A Writing Teacher’s Favorite Writing Exercises

The author of the classic writing guide “Bird by Bird” shares some of her favorite ways to get the creative juices flowing.
  • Transcript


Question: What are the best writing exercises you know?

Anne Lamott: When I used to teach writing, I had lots of them, but writing fiction, short stories, and novels is really about creating—having to create some characters that we’re really interested in really quickly because the trick is, you’ve got to get people to turn the page, unfortunately.  Maybe in the books they’re only going to read the first two pages.  So you create a couple of characters that right away are interesting.  You put them in a situation where there’s tension and where the poor reader feels, “Oh God, I wonder what happens now?”  So I used to have people getting—people who couldn’t stand each other getting stuck in elevators, or metaphorically getting stuck in elevators.  Getting stuck in a situation where they really don’t want to be together.  Or, something is found, like in “Blue Shoe,” the novel from a number of years ago; something that is found as meaningless.  It’s a little tiny rubber blue shoe.  A high top, a Converse, I think, that with a perfectly delineated shoe lace, it’s almost microscopic in size in that little round label that doesn’t say Converse because it would be a copyright violation.  Those little things somebody got in a gumball machine, and yet to try to figure out why the father held onto it all those years, opens up... like in “The Wizard of Oz” when the movie goes from black and white to color.  It throws the family’s history into color.  And that’s not always a good thing.  It’s always a good thing, but it’s often very painful and disturbing and distressing.  And it’s often like the house of cards coming down, however, in color. 

And so that’s a situation I would often ask my students to write about, finding something that you instantly know is like—can’t think of the word.  What’s that thing—a talisman.  Or either something that is protective, or that’s something that sets the hero’s journey into motion. 

My experience of exercises is that they’re great when you’re in class or workshops, but for me, I kind of work daily on exercises, but that’s short assignments again.  I’m going to say to myself... like the other day I was actually writing and I had gone to a bilingual Good Friday service in San Francisco at one of the old mission churches from the days when Spain ruled over Mexico and then they established the mission system in California.  It’s a magnificent church and it is truly the people’s church.  And it is very bilingual and it’s very middle-class and poor.  And half of the mass is in Spanish, which I don’t speak, and half is in English.  And it’s so much richer when you can’t understand the words because it takes you to places inside yourself and inside the community expression of grief and hope and the great shalom that you are welcome both by God and by this one community.  And I was trying to write about it and it’s about huge themes.  But it was about a one-hour service.  And so I made that the title, "Bilingual Good Friday," just for now and I started writing about it.  But what it did was it made it possible for me to tell the story of a mother with a 8-month old grandson asleep in her arms when he wasn’t spluttering and making loud farting noises, usually at times of silence.  And with a best friend with a 40-year standing, in a community of almost entirely Hispanic people.  It had a beginning, it had a middle, and it had an end, and half of it was in a language I don’t speak.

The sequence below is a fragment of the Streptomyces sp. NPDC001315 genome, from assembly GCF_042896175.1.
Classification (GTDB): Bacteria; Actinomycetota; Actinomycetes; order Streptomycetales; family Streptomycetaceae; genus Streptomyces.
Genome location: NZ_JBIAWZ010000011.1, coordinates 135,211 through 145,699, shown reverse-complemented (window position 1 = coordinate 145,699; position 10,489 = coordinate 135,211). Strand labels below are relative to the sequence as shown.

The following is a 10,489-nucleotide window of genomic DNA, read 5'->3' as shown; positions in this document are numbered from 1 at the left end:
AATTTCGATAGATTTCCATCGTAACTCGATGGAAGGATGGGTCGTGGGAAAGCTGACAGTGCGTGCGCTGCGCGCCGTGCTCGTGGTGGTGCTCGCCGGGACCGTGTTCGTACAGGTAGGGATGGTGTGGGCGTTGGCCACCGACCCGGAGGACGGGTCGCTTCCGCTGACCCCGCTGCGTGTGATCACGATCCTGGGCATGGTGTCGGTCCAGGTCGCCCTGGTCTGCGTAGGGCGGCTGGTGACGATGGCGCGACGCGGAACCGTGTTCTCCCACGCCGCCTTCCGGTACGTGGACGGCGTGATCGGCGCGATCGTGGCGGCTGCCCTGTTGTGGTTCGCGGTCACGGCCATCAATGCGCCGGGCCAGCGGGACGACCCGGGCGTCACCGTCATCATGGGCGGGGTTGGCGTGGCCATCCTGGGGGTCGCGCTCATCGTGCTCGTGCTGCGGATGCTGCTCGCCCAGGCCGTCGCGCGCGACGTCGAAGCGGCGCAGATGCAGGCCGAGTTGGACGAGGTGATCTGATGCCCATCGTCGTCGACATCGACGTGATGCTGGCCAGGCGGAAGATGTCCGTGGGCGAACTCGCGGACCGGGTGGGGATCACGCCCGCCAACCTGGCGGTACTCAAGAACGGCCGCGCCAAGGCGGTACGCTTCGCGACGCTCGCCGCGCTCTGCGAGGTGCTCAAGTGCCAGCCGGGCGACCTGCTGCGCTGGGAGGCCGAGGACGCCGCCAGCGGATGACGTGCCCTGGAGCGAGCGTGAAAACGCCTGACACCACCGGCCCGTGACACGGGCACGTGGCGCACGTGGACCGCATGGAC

And so the exercise was just that, to capture it.  Now, I could have written 25 pages, but you personally, I know are not going to want to read it.  And I don’t know that you’re a Christian, I don’t know if you want to read about my family, and why I have such a woman as young as myself has such a young son has an 8-month old grandson with her.  But, so I wrote it and I wrote a really terrible first draft of it, which is always a first assignment.  And then I went back and I took out the stuff that wasn’t any good, or was kind of overwrought, or that was preachy, or that was lies.  And so what I was left with was about five pages.  And it was, I can say, it’s not well-written and I wrote it right before I left for tour, but it’s exactly what I had hoped to create. 

Recorded April 6, 2010
Interviewed by Austin Allen